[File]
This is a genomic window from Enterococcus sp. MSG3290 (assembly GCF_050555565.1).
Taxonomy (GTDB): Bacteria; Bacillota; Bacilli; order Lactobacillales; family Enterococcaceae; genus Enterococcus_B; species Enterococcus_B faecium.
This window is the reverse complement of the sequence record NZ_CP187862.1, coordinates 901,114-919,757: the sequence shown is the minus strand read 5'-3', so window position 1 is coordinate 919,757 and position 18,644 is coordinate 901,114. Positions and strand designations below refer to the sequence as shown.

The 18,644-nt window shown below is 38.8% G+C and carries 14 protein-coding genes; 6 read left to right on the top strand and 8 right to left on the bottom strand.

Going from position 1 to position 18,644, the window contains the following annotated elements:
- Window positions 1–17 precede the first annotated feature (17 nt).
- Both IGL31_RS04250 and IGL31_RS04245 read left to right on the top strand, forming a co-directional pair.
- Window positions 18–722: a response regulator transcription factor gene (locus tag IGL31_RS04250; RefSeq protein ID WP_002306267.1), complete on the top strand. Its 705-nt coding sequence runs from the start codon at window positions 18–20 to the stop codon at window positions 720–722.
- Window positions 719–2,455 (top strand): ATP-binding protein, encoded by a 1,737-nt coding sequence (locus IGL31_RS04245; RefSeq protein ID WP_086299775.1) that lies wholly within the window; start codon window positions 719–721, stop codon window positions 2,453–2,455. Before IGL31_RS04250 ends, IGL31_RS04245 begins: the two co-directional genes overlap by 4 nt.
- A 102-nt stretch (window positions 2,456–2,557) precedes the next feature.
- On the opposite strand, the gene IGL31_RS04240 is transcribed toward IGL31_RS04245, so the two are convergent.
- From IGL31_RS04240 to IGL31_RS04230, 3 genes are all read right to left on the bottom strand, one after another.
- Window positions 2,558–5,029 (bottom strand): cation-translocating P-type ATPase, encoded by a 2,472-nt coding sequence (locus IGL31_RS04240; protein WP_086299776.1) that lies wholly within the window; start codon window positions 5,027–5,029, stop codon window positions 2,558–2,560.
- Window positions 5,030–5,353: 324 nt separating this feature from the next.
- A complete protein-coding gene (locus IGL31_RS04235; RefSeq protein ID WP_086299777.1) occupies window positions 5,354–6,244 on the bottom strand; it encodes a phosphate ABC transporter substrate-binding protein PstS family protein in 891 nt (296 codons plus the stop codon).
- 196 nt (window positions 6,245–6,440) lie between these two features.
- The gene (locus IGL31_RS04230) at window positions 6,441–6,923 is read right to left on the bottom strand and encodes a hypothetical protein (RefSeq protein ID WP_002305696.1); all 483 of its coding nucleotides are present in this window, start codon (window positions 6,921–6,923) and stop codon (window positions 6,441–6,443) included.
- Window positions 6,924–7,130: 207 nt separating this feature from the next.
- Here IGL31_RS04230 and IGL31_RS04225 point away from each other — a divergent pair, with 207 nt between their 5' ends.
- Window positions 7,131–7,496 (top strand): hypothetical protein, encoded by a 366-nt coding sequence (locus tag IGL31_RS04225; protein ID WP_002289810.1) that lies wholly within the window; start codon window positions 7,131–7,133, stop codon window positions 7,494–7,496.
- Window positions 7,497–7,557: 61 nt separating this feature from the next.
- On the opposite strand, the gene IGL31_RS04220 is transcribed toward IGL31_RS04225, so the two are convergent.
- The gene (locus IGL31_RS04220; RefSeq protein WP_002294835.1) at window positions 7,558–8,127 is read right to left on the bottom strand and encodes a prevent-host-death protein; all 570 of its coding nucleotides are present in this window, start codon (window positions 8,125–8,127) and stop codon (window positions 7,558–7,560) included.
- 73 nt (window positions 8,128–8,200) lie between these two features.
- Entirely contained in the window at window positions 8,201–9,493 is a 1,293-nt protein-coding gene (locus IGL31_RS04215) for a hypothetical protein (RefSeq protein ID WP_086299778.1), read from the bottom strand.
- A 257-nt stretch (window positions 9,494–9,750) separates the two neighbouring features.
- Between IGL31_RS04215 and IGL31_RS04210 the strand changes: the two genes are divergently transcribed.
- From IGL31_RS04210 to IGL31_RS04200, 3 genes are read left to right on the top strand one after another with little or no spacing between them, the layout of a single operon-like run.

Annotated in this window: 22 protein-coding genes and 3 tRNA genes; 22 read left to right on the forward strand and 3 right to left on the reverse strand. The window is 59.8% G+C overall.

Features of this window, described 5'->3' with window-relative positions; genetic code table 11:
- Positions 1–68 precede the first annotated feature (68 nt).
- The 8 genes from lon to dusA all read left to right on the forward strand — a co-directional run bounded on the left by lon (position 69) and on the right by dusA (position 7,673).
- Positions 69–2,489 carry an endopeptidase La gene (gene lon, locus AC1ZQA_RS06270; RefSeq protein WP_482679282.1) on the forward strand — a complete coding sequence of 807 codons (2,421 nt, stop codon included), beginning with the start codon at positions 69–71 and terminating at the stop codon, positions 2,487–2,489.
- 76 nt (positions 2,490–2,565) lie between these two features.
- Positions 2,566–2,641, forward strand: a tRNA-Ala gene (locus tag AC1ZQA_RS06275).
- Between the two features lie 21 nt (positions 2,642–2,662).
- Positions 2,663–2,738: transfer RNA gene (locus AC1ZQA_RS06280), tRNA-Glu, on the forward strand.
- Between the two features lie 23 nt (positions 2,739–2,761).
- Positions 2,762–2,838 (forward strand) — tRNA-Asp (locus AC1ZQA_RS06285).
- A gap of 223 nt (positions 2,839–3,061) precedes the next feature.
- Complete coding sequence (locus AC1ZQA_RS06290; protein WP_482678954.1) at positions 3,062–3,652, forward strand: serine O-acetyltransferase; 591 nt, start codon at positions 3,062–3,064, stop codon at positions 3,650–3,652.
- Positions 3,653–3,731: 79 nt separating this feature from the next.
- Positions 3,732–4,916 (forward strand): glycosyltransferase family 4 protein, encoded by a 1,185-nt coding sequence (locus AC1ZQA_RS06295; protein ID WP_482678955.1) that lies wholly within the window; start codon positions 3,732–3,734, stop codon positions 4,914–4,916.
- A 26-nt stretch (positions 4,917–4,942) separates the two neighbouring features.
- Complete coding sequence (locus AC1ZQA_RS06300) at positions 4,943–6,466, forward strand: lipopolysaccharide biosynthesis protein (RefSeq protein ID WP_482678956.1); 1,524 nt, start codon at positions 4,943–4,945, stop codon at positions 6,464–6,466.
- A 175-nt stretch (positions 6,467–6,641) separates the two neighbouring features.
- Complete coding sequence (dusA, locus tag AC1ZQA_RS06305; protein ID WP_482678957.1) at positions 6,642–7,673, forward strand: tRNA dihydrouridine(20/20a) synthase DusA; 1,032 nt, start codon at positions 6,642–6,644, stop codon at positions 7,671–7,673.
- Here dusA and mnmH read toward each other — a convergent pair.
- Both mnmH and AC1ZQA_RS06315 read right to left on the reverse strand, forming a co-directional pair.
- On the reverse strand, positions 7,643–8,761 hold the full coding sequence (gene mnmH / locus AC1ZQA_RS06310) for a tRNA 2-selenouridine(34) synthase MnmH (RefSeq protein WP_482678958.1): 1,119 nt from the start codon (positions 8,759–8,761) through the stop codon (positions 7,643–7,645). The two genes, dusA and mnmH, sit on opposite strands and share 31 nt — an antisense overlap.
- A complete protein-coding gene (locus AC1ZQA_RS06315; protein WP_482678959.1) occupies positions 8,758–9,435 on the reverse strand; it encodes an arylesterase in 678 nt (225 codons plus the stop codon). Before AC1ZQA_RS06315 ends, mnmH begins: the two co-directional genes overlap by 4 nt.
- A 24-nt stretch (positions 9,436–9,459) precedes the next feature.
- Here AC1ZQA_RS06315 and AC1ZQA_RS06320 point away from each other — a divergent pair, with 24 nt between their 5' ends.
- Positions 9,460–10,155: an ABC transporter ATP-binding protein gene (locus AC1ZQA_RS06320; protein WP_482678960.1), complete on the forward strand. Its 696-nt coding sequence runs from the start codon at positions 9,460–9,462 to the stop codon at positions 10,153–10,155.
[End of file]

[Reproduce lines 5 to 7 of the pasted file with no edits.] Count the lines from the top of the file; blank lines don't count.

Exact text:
Going from position 1 to position 18,644, the window contains the following annotated elements:
- Window positions 1–17 precede the first annotated feature (17 nt).
- Both IGL31_RS04250 and IGL31_RS04245 read left to right on the top strand, forming a co-directional pair.